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Loot Boxes Illegal Under Belgium Gambling Laws


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On 5/9/2018 at 1:33 PM, Quitted said:

Whoever said it's just minnesota well was totally wrong [.pdf link to the washington state bill] --> Washington Senate State Bill

Third but most important of all overwatch had a different set up in china they had to disclousure all the chance rate and the loot boxes could only be purchased by ingame coins [real money for ingame coins -> ingame coins for loot boxes (aka you can get something useful but 99.99% of the time you get pure garbage)] aka ncsoft way of acting or gatcha like this practice is called in japan [gatcha = slotmachines].

Stating that lootboxes are illegal, not matter how, well it's the first nail in the coffin.

I think it's me. I responded with:

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It looks like the law is not as harsh in the U.S as it is in Belgium. From what I know, different states have different custom laws that don't apply in other states, like California in this case. Even in Minnesota, it doesn't say a ban of gambling boxes for 18+ y/o, just a warning for anyone under 18 y/o.

I wasn't trying to imply it is just Minnesota but you linked one article and it was from Minnesota, therefore I worked with that. It doesn't matter in the end, not because I'm not from U.S. and I don't care but because even the Washington senate bill says the same thing, it's about regulating them just like Minnesota does,  rather than banning them altogether, considering them illegal as in some EU countries.

For China it seems normal. I've been playing another game that published the game in China and there is such a law, to divulge the % of whatever you get from random boxes you buy from their shop, yet they don't do it outside of China.

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And yes European countries can block IPs without an issue.. This has been done in the past with a vast number of online betting sites.. If companies do not abide by one country's law they are easily blacklisted.. Hopefully, if it goes there, the companies will change their policies and not close their games..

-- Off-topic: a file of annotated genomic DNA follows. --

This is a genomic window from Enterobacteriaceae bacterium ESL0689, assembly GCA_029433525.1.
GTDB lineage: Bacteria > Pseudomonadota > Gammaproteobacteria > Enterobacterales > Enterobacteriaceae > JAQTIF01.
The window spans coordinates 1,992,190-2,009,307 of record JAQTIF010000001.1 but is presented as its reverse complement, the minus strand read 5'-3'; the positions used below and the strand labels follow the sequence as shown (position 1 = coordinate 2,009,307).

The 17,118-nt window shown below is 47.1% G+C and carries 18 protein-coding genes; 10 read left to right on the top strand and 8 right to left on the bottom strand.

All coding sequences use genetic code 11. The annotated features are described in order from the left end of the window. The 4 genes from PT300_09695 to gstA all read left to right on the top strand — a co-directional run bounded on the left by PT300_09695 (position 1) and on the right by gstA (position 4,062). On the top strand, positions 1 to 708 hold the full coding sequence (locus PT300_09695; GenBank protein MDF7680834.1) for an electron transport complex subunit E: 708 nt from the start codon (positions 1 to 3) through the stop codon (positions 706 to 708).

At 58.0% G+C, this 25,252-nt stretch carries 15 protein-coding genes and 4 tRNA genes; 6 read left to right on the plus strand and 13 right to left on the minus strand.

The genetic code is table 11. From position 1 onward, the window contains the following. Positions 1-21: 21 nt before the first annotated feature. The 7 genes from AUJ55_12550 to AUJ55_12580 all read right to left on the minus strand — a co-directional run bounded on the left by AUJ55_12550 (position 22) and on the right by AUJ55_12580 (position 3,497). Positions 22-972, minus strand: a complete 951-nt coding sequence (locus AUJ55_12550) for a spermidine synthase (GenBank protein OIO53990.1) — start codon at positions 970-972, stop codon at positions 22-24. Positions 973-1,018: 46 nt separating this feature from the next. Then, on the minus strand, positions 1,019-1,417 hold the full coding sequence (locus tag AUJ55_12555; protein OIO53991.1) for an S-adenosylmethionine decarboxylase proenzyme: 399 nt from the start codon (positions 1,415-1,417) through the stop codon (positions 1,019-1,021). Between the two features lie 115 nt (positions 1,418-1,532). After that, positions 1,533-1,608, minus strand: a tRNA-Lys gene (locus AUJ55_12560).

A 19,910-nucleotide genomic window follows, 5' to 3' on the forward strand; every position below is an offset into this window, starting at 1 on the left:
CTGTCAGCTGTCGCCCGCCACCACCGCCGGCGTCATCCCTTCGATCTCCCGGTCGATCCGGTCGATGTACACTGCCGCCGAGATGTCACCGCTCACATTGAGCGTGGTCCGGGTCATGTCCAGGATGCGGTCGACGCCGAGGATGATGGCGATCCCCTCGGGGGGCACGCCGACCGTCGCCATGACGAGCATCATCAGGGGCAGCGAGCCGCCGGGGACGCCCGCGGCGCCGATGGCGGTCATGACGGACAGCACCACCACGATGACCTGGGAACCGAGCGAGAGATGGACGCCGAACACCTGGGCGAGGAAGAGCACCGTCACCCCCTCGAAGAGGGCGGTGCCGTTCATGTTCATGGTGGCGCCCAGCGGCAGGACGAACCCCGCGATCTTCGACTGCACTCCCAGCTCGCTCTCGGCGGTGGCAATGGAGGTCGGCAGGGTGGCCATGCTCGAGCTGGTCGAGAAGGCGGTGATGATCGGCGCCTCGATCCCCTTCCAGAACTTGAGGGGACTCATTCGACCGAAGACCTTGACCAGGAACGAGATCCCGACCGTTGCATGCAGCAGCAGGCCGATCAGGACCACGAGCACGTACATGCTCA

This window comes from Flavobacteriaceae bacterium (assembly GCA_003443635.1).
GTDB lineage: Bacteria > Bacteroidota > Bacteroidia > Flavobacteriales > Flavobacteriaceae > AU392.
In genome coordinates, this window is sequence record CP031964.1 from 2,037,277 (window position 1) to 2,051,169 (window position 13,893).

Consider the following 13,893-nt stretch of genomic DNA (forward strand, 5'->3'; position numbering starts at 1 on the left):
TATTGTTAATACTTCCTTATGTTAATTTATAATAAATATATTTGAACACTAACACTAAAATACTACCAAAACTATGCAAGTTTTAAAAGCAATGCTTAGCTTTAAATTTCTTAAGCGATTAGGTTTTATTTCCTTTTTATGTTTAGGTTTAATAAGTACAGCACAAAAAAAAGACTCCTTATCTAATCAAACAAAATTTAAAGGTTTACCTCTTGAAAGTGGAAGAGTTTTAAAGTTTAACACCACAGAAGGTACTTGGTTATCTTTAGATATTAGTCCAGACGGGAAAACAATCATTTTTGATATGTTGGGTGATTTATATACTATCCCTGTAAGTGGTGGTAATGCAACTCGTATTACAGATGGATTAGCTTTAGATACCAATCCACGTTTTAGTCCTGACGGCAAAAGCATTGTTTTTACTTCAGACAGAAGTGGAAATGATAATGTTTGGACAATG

Not as easy and not North Korea level of blocking, not even Turkey level of blocking. If you visit Turkey you can see that websites like wikipedia are down but they let you use your home service through your phone and as a foreigner you still have access to them. Same as they can give you access to certain online services at a hotel but block for the locals. On top of that, the rest of the European countries that already have betting websites blocked are not doing a hard block. Some are just displaying you a message that you enter an illegal website, others are doing it by changing their DNS records and block the domains. Doing a N.Korea level of blocking means violating certain rights. The point is, all methods are easy to circumvent. Even if it's not easy, pick up a vpn service from a European country that is not adopting such laws.

 

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No bele. This is a misunderstanding. I hate only Aizen :)

My words were referred to part of the press.

As I said before it's a lot complicated than that.

First of all all the bills are referring to a certain age limit 18 or 21. So you will need to fill an appliance with your own real id, ensurance number etc [no aizen anymore]

Secondly it's all related to this https://www.reuters.com/article/us-eu-tax-digital-france/france-germany-want-progress-on-taxing-tech-giants-idUSKBN1FR29K

or web tax.

Imho ncwest won't give 3% of its year revenue to eu. It's not a matter of banning but a matter of stopping file publishing in eu.

And it's a lot more complicated than what I wrote + trust me it requires 2 to 4 days to access to an us bill.

I'm sure there are others just give me the time to find em out.

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3 hours ago, beleaua said: